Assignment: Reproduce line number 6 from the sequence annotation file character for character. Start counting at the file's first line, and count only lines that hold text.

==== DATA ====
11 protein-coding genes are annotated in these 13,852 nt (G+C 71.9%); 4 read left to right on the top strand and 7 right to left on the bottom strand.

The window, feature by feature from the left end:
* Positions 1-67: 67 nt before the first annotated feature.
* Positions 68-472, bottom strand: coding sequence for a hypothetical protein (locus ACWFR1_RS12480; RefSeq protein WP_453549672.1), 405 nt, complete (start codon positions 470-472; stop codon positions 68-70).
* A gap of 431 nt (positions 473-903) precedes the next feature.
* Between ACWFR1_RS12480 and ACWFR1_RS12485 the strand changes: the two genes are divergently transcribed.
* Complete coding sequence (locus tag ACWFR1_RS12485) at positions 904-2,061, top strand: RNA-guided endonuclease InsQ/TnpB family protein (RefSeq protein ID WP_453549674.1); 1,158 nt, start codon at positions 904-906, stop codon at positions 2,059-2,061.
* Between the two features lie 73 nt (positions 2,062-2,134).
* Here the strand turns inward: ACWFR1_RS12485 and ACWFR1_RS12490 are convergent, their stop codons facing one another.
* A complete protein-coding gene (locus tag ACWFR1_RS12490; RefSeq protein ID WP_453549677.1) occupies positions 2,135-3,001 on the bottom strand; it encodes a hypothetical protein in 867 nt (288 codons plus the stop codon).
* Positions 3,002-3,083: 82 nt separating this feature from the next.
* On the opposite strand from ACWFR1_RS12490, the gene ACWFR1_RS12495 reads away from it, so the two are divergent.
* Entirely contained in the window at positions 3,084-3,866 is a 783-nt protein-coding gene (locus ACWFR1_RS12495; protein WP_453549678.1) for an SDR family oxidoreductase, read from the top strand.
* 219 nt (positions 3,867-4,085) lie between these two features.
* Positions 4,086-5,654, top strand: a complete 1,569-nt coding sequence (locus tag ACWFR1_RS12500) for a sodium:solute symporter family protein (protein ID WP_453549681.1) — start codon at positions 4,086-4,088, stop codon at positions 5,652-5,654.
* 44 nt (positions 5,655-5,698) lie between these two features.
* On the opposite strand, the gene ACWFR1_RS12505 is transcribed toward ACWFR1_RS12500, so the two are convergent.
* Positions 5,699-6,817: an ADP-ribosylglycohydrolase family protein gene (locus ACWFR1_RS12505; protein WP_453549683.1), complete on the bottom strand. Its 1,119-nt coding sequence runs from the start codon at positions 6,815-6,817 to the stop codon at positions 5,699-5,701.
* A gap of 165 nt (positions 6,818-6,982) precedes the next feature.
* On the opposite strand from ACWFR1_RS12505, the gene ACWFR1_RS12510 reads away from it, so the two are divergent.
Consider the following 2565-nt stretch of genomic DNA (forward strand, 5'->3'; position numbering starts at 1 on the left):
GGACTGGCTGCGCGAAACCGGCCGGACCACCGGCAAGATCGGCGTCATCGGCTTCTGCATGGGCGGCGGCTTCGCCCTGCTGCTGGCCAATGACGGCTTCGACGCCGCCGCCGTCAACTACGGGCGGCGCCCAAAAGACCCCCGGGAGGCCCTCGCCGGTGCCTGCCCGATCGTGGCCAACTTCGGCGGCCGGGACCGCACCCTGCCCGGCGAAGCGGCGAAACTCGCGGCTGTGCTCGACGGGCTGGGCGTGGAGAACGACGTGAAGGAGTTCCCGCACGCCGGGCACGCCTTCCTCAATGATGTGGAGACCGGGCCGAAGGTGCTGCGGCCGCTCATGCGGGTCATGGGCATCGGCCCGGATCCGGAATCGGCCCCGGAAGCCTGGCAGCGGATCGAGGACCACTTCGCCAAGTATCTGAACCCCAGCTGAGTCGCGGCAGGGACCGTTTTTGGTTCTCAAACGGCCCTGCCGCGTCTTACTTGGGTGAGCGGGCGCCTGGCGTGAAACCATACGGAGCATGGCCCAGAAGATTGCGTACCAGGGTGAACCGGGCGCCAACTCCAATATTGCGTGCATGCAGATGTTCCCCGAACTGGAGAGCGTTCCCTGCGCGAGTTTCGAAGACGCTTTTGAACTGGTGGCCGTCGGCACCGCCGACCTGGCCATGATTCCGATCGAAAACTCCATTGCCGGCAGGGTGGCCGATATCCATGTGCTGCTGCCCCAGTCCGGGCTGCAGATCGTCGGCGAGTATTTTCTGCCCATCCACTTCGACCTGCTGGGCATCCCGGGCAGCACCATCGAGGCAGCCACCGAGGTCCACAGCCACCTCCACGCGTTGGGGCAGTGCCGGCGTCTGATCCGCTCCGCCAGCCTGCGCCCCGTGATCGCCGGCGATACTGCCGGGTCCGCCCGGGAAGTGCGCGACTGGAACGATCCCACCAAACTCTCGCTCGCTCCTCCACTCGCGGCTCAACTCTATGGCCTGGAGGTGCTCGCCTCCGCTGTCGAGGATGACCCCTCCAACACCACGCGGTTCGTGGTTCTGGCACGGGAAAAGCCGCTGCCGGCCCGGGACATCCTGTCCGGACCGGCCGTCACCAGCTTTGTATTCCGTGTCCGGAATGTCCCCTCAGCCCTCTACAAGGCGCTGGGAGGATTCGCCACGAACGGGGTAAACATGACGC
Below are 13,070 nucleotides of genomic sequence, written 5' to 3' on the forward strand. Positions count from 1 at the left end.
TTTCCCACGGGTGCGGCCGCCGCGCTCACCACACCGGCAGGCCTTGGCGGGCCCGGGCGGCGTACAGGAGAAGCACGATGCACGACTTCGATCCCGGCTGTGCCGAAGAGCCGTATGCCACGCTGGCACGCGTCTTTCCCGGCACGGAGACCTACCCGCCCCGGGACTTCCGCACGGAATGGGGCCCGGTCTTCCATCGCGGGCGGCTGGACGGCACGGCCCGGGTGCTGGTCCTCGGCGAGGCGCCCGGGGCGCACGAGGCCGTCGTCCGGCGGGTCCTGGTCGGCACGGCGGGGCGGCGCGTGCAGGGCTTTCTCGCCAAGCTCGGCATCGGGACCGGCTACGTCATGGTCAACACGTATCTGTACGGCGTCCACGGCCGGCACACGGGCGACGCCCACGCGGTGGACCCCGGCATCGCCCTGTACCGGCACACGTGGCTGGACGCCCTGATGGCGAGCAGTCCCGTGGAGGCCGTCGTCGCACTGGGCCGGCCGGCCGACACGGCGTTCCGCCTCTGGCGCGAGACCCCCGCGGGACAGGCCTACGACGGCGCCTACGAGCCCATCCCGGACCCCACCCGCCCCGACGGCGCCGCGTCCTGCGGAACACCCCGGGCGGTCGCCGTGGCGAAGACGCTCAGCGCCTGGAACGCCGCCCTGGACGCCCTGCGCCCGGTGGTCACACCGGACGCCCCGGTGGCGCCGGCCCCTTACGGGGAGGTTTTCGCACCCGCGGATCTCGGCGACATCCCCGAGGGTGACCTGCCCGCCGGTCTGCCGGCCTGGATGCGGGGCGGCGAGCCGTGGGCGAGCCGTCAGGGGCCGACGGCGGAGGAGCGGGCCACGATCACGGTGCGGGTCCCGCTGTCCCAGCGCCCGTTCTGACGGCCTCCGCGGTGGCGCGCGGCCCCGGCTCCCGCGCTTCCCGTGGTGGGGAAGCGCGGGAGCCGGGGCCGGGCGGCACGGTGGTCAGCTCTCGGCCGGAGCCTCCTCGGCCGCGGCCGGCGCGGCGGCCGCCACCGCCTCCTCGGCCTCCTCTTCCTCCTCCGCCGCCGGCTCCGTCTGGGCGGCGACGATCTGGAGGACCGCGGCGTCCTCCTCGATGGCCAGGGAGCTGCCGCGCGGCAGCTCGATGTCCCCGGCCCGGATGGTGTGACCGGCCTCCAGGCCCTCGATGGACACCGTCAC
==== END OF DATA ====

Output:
* Between ACWFR1_RS12480 and ACWFR1_RS12485 the strand changes: the two genes are divergently transcribed.